There are a few types of diagnosable depressions in the DSM.
- Major Depressive Disorder
- Persistant Depressive Disorder
- Unspecified Depression
- Honorable mention to PMDD and Seasonal Affective Disorder
Let’s get into it- Major Depressive disorder is a depressed mood that impairs your functioning (eating, sleeping, irritability, hopelessness, sadness) for at least 2 weeks. That’s right, all it takes is two weeks. When the things that normally make you happy don’t make you happy anymore, you can’t find joy or pleasure in activities that used to get you excited and you feel generally lost. This is not the same as a depressed mood, feeling a little sad, or just having the blues for a day or two. This is when there is significant impairment that affects your day-to-day life and functioning. To the point that is causes a significant disruption in your ability to go to work, school, socialize etc.
Persistent Depressive disorder is when you have all these same feelings but for at least one year so they may not be as extreme as some of the above symptoms but you have a touch of them all and can’t shake it. Sadness, loneliness, (moments of happiness) but overall a depressed mood. You might still be able to lead a “normal” life but overall there’s a cloud, a darkness and and overarching theme of sadness in your life.
PMDD are all of these but limited to your menstrual cycle and Seasonal Affective Disorder is the same but tied to the seasons (this has lots to do with activity level, vitamin D and all that good stuff that we don’t get a lot of north of the Mason Dixon line.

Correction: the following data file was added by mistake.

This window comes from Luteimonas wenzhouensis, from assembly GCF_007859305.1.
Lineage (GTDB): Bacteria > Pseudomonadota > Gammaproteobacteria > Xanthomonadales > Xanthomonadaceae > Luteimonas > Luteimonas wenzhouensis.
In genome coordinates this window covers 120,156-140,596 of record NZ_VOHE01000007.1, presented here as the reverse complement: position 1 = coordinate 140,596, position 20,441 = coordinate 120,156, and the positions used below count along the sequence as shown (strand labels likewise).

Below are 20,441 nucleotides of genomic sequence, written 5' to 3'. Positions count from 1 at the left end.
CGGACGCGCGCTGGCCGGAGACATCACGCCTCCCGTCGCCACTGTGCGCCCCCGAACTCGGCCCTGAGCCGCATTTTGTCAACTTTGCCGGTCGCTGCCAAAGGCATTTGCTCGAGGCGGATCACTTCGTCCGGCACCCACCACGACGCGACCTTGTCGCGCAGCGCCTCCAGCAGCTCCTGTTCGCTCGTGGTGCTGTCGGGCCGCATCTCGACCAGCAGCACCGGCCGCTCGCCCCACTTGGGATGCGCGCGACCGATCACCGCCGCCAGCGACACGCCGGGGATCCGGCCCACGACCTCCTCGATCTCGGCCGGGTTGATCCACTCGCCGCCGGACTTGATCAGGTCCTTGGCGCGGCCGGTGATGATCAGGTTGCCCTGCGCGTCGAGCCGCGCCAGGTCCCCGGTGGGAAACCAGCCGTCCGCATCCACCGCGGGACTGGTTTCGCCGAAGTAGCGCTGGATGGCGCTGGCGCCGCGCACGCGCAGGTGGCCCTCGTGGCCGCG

Why is Depression such a hot topic?
More recently, thanks to our good friend COVID-19, a lot of the activities that normally bought us happiness and pleasure were involuntarily taken away, we were all kind of lost and to be honest things were looking pretty hopeless for awhile. We were all (by these standards) somewhat forced into an environment that fostered a collective, community depression. Additionally these feelings of hopelessness and loneliness are exactly what leads to suicide and self-harm and this is when its time to seek help. People like to throw around the phrase “I’m so depressed” and this is actually one of those mental health terms that applies to a large number of people.
How do we help?
In my time during my clinicals I’ve seen quite a few patients with depression and it’s a tough thing to treat. When someone feels hopeless telling them “It’s going to be okay!” actually has the opposite effect and is not helpful at all. Sometimes just being there to listen so they don’t feel lonely, giving them hope in the form of encouraging words, and small suggestions like taking a walk, making an art piece, and other small self-care tips. I’m not saying it’s easy, but it works, it’s been working for many people and will continue to work for many others. If someone you’re close to is suffering from depression, firstly try to encourage them to get into therapy. If they’re not at that place yet, just talk with them, listen to them and help them to not feel so alone. Suggest taking a walk, coloring, drawing, doing a puzzle, yoga, stretching, getting them to laugh. Something to engage their brain and help them to break free from the fog.
*If you or someone you know is feeling suicidal or are having thoughts of self-harm call the suicide hotline 800-273-TALK (8255)